This Agency Collective Shows Why Giving New Parents Time Off Is Good for Business

Participating agencies have saved over $150,000 in the first year

Pledge Parental Leave helps new parents in the ad business spend more time with their kids. Getty Images
Headshot of Katie Richards

One year ago, digital product studio ustwo met with 10 other creative companies including IDEO and Wolff Olins to form Pledge Parental Leave, a coalition of creative shops dedicated to improving parental leave within the ad industry.

In such a short period of time, the agency behind the idea has managed to help PPL meet a number of impressive milestones, including saving its partner companies—now near two dozen up from 10—$167,518 each.

How exactly? New parents opted to stay with their agencies after having kids rather than quitting to take care of them. The program has also made it possible for parents to spend 45,000 hours with their young children instead of putting their kids in day care.

“The longer maternity policy gave me more confidence coming back to work. I was less worried than I think I would have been if I had come back earlier, having to leave a younger infant at home,” Cat Wilson, strategy director at 72andSunny, said of the program. “Also, we were able to establish a better routine by the time my daughter was six months of age so that life wasn’t as chaotic as it would have been otherwise. I can’t imagine how stressed and sad I would have been coming back sooner.”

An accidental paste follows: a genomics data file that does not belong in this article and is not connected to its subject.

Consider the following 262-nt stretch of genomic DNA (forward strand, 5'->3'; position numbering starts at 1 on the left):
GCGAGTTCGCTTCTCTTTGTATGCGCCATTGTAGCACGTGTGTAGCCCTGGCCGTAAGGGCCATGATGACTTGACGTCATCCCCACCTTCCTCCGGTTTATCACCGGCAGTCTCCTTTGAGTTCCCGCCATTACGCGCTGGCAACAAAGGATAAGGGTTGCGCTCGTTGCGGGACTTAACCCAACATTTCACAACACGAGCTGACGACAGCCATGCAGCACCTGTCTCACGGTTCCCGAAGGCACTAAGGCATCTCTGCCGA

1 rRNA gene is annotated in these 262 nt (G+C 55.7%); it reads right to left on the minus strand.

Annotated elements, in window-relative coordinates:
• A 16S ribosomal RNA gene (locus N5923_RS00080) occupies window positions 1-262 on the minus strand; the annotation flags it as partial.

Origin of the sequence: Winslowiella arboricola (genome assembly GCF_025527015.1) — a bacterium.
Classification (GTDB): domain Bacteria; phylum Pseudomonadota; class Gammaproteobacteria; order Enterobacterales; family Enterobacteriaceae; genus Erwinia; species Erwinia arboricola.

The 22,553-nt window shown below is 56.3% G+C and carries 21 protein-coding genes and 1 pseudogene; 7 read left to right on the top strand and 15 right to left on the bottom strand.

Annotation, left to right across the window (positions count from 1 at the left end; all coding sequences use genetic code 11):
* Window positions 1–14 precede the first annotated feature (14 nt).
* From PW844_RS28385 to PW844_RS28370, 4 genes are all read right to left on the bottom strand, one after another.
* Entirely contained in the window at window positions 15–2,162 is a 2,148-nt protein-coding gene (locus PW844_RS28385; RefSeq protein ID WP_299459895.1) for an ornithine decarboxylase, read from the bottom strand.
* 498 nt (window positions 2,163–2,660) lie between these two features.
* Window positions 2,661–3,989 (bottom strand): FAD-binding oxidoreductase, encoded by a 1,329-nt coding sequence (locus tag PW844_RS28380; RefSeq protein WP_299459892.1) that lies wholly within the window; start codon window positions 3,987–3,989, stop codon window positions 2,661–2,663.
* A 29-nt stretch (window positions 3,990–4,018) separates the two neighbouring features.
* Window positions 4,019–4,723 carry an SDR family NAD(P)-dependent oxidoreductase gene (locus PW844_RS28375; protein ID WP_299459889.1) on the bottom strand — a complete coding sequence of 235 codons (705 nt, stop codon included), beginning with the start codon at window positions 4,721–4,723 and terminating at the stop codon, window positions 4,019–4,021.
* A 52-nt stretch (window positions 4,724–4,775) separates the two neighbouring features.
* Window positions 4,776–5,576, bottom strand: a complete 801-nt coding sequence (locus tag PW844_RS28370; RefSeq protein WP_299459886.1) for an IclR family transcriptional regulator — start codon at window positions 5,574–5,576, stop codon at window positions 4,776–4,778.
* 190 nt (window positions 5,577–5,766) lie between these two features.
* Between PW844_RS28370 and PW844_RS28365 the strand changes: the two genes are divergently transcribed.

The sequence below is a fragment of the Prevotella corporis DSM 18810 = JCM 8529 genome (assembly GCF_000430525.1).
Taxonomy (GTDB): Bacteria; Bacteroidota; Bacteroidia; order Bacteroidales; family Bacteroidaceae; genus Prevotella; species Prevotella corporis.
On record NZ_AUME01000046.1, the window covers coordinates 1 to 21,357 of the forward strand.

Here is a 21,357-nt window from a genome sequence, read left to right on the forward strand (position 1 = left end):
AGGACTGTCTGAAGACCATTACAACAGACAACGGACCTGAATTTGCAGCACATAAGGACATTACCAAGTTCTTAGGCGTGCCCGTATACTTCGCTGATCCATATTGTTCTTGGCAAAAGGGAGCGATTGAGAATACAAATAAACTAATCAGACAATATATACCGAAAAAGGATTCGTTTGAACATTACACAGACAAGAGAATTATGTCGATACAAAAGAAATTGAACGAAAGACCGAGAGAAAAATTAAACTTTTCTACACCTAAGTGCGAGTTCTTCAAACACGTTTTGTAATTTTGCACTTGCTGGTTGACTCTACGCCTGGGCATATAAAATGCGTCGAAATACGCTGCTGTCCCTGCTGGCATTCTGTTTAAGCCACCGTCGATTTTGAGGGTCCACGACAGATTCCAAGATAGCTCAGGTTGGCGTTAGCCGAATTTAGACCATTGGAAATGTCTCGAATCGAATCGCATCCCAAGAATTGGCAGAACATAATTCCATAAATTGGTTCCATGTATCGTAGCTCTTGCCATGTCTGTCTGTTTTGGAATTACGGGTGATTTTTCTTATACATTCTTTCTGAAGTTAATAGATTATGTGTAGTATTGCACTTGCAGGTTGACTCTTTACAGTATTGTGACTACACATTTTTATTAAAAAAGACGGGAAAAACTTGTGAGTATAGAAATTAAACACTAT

72andSunny joined Pledge Parental Leave after it was founded by 11 shops. Wondersauce, Zambezi, Kettle and other have also signed up in recent months.

Agencies must follow a four-step process in order to join the program. Any agency that wishes to take the pledge must give three months of paid leave to the primary caregiver and three additional months of job security, three months of medical coverage and must be willing to put the PPL policy online.

Pledge Parental Leave was first born from agency ustwo when some of the employees discussed around the boardroom table, “talking about how terrible it was that most agencies don’t give any parental leave at all,” Casey Hopkins, marketing, community and events at ustwo, said. “We came up with this idea for a coalition because we do have a lot of friends and partners in the industry. We started emailing around and reaching out to see if anyone was interested. Within maybe 30 seconds, Doberman responded and said yes.”

There’s clearly a need for these types of coalitions and policies within the business. Since PPL came on the scene a year ago, other agencies have adopted their own policies for new parents. A similar policy out of KBS from chief talent officer Michele Prota was recently dubbed a gold standard policy by the 3 Percent Conference.

Porta’s policy doesn’t use the word maternity leave, but rather parental leave and offers three months paid leave and an additional three months unpaid leave with job security to new parents. Finally the policy gives an additional three months of flexible working, which allows new parents to work from home a few days per week as they get used to their new schedules with kids.

Mother New York also recently pushed out a stunt around Mother’s Day. New moms could go on LinkedIn and add a new job to their resume. Instead of having to explain time off for giving birth and raising a child, mom’s could say they were working at a made up company called The Pregnancy Pause.

Take a look at more data from Pledge Parental Leave below.

@ktjrichards Katie Richards is a staff writer for Adweek.